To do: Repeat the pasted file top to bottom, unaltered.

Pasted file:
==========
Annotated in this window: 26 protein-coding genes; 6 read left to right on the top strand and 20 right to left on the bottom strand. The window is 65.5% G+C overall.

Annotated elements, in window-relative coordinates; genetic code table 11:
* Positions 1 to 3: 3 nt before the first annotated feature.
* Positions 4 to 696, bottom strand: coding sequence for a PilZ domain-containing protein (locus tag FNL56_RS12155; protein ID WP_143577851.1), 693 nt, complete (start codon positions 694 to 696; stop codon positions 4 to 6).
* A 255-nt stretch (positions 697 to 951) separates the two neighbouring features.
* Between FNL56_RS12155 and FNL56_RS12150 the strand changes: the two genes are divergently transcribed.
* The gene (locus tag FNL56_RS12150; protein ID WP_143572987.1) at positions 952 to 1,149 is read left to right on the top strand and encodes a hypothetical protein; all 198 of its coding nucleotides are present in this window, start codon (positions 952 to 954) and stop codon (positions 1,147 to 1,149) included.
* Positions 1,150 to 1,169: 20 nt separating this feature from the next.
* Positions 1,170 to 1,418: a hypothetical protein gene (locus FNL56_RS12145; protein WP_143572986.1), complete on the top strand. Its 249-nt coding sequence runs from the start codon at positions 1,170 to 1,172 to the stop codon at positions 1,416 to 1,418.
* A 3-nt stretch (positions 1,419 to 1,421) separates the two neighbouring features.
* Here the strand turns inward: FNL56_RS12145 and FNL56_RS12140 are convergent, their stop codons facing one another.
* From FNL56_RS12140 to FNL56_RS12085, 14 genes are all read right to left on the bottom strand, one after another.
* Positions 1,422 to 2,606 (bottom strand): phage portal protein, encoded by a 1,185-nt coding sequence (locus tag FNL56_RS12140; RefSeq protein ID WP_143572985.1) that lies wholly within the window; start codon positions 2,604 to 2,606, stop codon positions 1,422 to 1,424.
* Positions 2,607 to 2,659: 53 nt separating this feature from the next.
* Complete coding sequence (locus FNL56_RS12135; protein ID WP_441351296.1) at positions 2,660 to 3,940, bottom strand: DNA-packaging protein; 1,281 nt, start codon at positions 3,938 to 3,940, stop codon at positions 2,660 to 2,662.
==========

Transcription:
Annotated in this window: 26 protein-coding genes; 6 read left to right on the top strand and 20 right to left on the bottom strand. The window is 65.5% G+C overall.

Annotated elements, in window-relative coordinates; genetic code table 11:
* Positions 1 to 3: 3 nt before the first annotated feature.
* Positions 4 to 696, bottom strand: coding sequence for a PilZ domain-containing protein (locus tag FNL56_RS12155; protein ID WP_143577851.1), 693 nt, complete (start codon positions 694 to 696; stop codon positions 4 to 6).
* A 255-nt stretch (positions 697 to 951) separates the two neighbouring features.
* Between FNL56_RS12155 and FNL56_RS12150 the strand changes: the two genes are divergently transcribed.
* The gene (locus tag FNL56_RS12150; protein ID WP_143572987.1) at positions 952 to 1,149 is read left to right on the top strand and encodes a hypothetical protein; all 198 of its coding nucleotides are present in this window, start codon (positions 952 to 954) and stop codon (positions 1,147 to 1,149) included.
* Positions 1,150 to 1,169: 20 nt separating this feature from the next.
* Positions 1,170 to 1,418: a hypothetical protein gene (locus FNL56_RS12145; protein WP_143572986.1), complete on the top strand. Its 249-nt coding sequence runs from the start codon at positions 1,170 to 1,172 to the stop codon at positions 1,416 to 1,418.
* A 3-nt stretch (positions 1,419 to 1,421) separates the two neighbouring features.
* Here the strand turns inward: FNL56_RS12145 and FNL56_RS12140 are convergent, their stop codons facing one another.
* From FNL56_RS12140 to FNL56_RS12085, 14 genes are all read right to left on the bottom strand, one after another.
* Positions 1,422 to 2,606 (bottom strand): phage portal protein, encoded by a 1,185-nt coding sequence (locus tag FNL56_RS12140; RefSeq protein ID WP_143572985.1) that lies wholly within the window; start codon positions 2,604 to 2,606, stop codon positions 1,422 to 1,424.
* Positions 2,607 to 2,659: 53 nt separating this feature from the next.
* Complete coding sequence (locus FNL56_RS12135; protein ID WP_441351296.1) at positions 2,660 to 3,940, bottom strand: DNA-packaging protein; 1,281 nt, start codon at positions 3,938 to 3,940, stop codon at positions 2,660 to 2,662.